- Weaknesses over certain internal controls related to the detection of side letters and the process of investigating customer assertions regarding terms not specified in the agreements
- Override by senior management
- Ineffective control environment
- No full time CFO that has SEC and reinsurance experience to focus on the financial affairs of the Company
- Internal control matters with respect to inventory transactions
- Problems, such as a lack of effective documentation, with stock options and other compensatory equity grants
- Inadequate internal controls for accounting for loss contingencies, including bad debts
- Improper accounting for income taxes
- Improper accounting procedures for capitalized software development
- Improper accounting for accruals such as prepaid expenses and accrued expenses
- Improper accounting for an equity method investment
- Weak procedures for applying SFAS 131, such as segment determination
- Inadequate procedures to reconcile inter-company accounts and transactions
- Improper accounting for derivatives
- Internal control deficiencies related to the reconciliation of service advances
- Inadequate implementation of uniform controls over certain acquired entities and operations
- Inadequate control over classification of certain fixed asset balances
- Deficiencies in the documentation of a receivables securitization program
- Improper accounting for convertible debentures with warrants and related measurement and recognition of beneficial conversion and warrant discounts and issuance costs
- Improper accounting for pension liability
- Weaknesses in the process to record liabilities related to large deductible insurance programs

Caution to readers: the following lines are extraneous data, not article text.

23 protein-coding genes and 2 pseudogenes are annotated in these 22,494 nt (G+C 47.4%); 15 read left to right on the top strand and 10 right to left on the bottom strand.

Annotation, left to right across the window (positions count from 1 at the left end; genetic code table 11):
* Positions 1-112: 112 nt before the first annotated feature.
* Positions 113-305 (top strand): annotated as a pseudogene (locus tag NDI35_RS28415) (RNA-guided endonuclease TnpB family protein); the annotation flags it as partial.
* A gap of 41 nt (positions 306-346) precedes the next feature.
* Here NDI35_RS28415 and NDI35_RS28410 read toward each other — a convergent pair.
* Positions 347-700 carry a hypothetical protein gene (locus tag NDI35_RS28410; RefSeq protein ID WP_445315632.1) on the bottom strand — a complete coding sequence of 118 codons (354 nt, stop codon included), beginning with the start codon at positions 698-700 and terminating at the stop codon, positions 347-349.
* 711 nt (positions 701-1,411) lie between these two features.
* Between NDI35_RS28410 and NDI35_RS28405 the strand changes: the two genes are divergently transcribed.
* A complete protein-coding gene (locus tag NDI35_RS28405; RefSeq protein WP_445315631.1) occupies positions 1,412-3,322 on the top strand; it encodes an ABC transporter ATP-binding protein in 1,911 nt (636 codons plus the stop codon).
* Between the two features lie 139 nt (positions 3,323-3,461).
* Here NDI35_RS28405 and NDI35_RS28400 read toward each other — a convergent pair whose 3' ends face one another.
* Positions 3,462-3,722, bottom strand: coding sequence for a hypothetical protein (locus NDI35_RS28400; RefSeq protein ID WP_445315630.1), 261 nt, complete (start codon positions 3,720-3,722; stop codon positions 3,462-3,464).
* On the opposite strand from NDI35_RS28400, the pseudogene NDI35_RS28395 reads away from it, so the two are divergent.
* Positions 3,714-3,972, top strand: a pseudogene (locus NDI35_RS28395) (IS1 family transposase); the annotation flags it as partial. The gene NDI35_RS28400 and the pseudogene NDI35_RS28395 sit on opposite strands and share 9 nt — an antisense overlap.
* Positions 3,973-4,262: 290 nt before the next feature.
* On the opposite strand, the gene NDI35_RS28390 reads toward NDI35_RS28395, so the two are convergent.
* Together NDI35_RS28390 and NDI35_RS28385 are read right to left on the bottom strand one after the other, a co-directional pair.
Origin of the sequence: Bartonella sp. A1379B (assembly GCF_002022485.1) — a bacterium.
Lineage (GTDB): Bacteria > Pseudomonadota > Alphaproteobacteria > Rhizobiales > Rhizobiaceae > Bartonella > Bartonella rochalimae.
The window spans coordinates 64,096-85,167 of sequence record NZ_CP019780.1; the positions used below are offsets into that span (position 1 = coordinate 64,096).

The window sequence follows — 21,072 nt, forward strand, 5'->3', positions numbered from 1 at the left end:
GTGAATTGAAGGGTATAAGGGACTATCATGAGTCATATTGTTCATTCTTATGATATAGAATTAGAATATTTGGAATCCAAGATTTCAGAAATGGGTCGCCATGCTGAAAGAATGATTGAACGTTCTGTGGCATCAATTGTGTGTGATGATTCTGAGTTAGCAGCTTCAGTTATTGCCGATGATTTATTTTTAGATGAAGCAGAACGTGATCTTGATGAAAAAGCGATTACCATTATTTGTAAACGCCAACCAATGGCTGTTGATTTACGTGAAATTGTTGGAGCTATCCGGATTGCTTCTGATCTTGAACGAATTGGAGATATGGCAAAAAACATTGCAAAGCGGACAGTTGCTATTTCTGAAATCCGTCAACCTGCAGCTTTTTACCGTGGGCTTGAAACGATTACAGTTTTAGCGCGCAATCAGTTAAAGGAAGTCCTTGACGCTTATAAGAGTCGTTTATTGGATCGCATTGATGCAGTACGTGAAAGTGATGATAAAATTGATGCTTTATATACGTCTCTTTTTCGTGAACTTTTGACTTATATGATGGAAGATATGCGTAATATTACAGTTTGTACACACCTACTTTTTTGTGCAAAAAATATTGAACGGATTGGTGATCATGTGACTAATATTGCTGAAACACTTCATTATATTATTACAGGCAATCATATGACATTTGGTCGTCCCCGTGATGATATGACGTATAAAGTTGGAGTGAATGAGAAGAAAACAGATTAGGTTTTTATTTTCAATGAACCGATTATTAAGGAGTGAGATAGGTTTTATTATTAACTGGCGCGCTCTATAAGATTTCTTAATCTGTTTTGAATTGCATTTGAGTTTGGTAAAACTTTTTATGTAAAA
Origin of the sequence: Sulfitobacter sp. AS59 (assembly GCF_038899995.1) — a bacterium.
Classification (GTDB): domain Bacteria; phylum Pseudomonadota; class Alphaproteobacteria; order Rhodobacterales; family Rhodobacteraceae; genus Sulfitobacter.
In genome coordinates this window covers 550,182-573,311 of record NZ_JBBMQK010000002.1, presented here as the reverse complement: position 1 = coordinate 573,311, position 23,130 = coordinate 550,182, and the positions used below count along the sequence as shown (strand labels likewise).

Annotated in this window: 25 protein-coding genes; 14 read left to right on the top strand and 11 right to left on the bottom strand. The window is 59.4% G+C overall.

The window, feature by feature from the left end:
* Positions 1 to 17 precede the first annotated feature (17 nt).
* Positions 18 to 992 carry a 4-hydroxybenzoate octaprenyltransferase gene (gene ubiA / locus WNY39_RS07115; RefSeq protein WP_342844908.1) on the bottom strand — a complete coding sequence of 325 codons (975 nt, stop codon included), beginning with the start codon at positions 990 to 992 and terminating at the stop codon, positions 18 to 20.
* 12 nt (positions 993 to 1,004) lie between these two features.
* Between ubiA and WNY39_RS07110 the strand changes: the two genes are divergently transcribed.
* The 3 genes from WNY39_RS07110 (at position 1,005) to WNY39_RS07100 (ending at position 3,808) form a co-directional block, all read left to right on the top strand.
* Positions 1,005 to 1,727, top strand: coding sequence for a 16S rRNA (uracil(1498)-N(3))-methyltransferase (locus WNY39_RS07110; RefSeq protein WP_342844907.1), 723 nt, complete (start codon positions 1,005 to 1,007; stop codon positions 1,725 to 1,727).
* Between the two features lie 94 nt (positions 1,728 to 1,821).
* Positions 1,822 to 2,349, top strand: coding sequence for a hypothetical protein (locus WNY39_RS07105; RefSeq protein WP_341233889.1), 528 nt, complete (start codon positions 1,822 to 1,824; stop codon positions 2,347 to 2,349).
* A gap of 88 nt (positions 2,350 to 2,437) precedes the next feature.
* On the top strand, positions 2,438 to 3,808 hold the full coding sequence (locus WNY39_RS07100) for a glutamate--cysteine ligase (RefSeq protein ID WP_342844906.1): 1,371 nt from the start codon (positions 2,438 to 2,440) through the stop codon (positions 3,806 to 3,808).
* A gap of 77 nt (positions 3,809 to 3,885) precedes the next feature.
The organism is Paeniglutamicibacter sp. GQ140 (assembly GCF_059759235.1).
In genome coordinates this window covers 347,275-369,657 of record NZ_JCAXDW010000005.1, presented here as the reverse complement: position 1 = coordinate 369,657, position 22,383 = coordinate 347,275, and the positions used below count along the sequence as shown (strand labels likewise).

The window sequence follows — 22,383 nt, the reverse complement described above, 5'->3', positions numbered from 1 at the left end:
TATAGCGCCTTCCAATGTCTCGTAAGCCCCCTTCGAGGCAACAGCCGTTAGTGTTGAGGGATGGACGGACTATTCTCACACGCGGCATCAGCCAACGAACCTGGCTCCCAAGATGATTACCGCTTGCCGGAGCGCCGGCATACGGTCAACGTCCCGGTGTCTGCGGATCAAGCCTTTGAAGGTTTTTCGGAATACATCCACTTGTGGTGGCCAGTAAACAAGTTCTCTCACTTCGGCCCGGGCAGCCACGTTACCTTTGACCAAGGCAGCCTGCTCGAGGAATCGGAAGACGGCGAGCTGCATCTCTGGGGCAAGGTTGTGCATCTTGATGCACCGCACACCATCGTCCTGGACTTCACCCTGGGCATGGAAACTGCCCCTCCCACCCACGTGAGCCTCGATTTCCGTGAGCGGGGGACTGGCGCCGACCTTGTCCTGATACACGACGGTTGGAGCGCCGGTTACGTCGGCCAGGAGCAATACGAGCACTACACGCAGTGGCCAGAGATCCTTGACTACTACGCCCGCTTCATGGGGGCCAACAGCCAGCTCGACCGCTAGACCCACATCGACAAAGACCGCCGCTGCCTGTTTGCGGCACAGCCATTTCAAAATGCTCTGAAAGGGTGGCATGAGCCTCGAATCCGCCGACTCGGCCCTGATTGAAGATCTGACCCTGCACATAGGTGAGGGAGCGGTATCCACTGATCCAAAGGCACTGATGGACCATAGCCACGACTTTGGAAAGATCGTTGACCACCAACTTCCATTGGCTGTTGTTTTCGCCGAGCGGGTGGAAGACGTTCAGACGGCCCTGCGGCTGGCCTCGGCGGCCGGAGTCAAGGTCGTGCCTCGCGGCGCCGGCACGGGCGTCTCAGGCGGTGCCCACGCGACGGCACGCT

- Lack of compliance with established procedures for appropriately applying SFAS No. 5, Accounting for Contingencies
- Weaknesses in the process to gather information in order to complete the annual impairment testing of recorded goodwill and indefinite lived intangible assets
- Failure to timely record patents or trademarks or to timely analyze the patents and trademarks for usefulness and possible impairment
- Problems with certain accounting reconciliations and review procedures
- Lack of compliance with established procedures for monitoring and adjusting balances relating to certain accruals and provisions, including restructuring charges
- Deficiencies related to the timely completion of statutory filings in foreign countries
- Inconsistencies in the application of company policies among business units and segments
- Deficiencies related to the timely and complete revelation of material contracts entered into by subsidiaries of the Company
- Employees overseas engaged in improper transactions and unauthorized trading
- Internal accounting control that may have permitted employees at certain company locations to circumvent federal and state laws relating to the reporting of certain cash payments
Segregation of Duties
- Weak internal controls and procedures relating to separation of duties (e.g. lack of separation of certain duties between payroll and other accounting personnel)
- Inappropriate segregation of duties to ensure that accurate information is contained in certain types of internal and external corporate communications, including press releases
- Inadequate qualified staffing and resources leading to the untimely identification and resolution of certain accounting and disclosure matters and failure to perform timely and effective reviews
- The need to increase the training of the financial staff
- The security of systems used for the entry and maintenance of accounting records requires additional documentation and scrutiny to ensure that access to such systems and the data contained therein is restricted to only those employees whose job duties require such access
- Information technology has a number of areas where formal, documented policies and procedures have not been developed